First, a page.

I admit it. I messed up on my Aug. 10 story regarding the practices being done by members of the Half Moon Bay High School cross-country teams.

I stated that, from Aug. 1 until the first day practice begins, which this year was Aug. 12, coaches and athletes couldn't have any contact.

To quote Dom DeLuise from the classic movie, "Blazing Saddles," "WRONG!"

Peninsula Athletic League commissioner Terry Stogner told me Aug. 1 is the official start of the school year. Since practice for the fall sports don't begin for a couple of weeks, this is the period when coaches, if they want to, can host voluntary conditioning classes. Anything can be done at these voluntary workouts, as long as the main emphasis of the sport is not practiced.

As part of the conditioning, all the athletes attending can expect to do some running.

Here's where the contradiction comes to play.

One of the five fall sports offered at Half Moon Bay is cross-country. The main emphasis of cross-country is running. If members of that team, as part of conditioning, want to hit a volleyball or throw a football around, that's fine. But the team can't run, even if it's done under the guise of "conditioning."

If you really want to be a stickler for this rule, the only athletes that should be allowed to run as a part of conditioning are water polo players, wrestlers, swimmers and golfers. Everyone else runs in their sport, though it's not the primary function of the sport.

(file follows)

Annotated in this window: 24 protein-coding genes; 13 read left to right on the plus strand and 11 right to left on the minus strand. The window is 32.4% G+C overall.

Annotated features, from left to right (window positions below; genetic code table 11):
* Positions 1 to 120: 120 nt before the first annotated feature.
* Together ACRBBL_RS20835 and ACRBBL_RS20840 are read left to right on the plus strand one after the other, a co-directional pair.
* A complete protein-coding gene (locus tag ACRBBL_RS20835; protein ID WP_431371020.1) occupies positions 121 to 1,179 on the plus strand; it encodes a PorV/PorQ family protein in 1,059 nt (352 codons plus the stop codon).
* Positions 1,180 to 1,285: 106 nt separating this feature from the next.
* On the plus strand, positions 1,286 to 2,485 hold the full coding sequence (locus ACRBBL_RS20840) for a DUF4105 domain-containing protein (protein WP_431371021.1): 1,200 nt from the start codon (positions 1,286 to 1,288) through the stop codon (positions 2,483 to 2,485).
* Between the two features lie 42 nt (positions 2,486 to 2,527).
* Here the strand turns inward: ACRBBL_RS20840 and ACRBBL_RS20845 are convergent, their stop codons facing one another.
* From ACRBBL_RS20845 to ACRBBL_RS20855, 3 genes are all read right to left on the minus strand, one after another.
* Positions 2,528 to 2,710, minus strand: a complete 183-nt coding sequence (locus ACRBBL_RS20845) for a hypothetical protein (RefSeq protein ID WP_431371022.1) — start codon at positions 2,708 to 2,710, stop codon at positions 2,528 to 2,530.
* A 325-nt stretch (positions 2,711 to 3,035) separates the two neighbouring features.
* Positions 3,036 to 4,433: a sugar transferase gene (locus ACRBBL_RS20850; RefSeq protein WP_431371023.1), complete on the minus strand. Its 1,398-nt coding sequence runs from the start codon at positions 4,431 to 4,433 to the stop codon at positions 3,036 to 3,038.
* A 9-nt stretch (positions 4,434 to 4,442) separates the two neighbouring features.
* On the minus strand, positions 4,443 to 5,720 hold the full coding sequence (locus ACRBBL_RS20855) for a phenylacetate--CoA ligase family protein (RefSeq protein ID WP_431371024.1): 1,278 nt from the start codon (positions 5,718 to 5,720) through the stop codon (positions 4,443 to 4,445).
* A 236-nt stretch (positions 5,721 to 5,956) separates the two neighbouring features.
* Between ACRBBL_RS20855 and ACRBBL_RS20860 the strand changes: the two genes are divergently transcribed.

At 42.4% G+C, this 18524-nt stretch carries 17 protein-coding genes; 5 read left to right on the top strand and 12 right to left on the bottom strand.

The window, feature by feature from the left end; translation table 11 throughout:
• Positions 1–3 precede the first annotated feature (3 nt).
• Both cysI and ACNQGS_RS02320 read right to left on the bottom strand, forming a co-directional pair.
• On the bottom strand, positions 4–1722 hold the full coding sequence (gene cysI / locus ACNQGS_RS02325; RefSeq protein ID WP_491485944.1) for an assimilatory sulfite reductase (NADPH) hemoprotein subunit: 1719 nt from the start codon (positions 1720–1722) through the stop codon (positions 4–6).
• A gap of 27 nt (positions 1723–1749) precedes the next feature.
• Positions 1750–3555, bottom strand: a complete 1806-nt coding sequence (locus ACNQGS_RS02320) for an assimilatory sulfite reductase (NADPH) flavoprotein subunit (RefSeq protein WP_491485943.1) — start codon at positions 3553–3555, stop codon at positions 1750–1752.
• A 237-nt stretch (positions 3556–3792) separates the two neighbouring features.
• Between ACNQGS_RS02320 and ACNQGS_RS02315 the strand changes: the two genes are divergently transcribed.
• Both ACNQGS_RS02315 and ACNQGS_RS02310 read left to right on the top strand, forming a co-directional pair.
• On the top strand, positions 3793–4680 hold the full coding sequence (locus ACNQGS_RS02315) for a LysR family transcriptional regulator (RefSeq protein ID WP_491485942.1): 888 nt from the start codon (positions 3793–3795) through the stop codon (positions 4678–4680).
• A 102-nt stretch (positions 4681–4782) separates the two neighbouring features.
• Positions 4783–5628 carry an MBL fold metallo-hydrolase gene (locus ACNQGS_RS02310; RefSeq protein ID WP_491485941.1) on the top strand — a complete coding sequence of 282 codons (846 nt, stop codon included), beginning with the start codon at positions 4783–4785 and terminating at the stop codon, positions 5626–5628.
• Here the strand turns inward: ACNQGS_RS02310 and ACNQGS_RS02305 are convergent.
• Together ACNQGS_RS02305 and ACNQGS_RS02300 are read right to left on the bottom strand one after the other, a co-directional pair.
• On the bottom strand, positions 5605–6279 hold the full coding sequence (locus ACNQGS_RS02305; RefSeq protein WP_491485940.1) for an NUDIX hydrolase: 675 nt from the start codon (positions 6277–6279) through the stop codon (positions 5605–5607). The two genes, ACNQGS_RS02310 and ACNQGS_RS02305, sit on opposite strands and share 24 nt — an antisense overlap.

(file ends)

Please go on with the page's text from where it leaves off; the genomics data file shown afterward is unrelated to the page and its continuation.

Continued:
I understand there is a reason for the rules. I also understand that there is a need for student/athletes to have some time away from sports. But rules determining when the school year begins don't sit right with me.

Perhaps, the rule should be cleaned up to state that the day school actually starts is the date practice can officially start.

But, to allow other athletes a chance to stay fit while cross-country athletes don't have the same opportunity is not fair. If it wasn't for Half Moon Bay senior Alex De Baets organizing some running sessions, who knows how far behind the Cougar athletes would be.

The only saving grace is that all the other cross-country teams in the CCS are subject to the same rules. I don't know whether other runners from other teams organized their own practice sessions. I'm sure some teams did this, although I can't prove it.

While other athletes from other teams can still maintain contact with their coaches, if the coaches choose to have a conditioning, what does the cross-country coach do? Perhaps invite the team over for a pasta dinner?

Championships are not determined with the amount of practices or conditioning classes. But, conditioning sure helps the cause.

The PAL needs to revisit this issue. It's just not fair to me when other athletes are able to condition themselves, but cross-country athletes can't.

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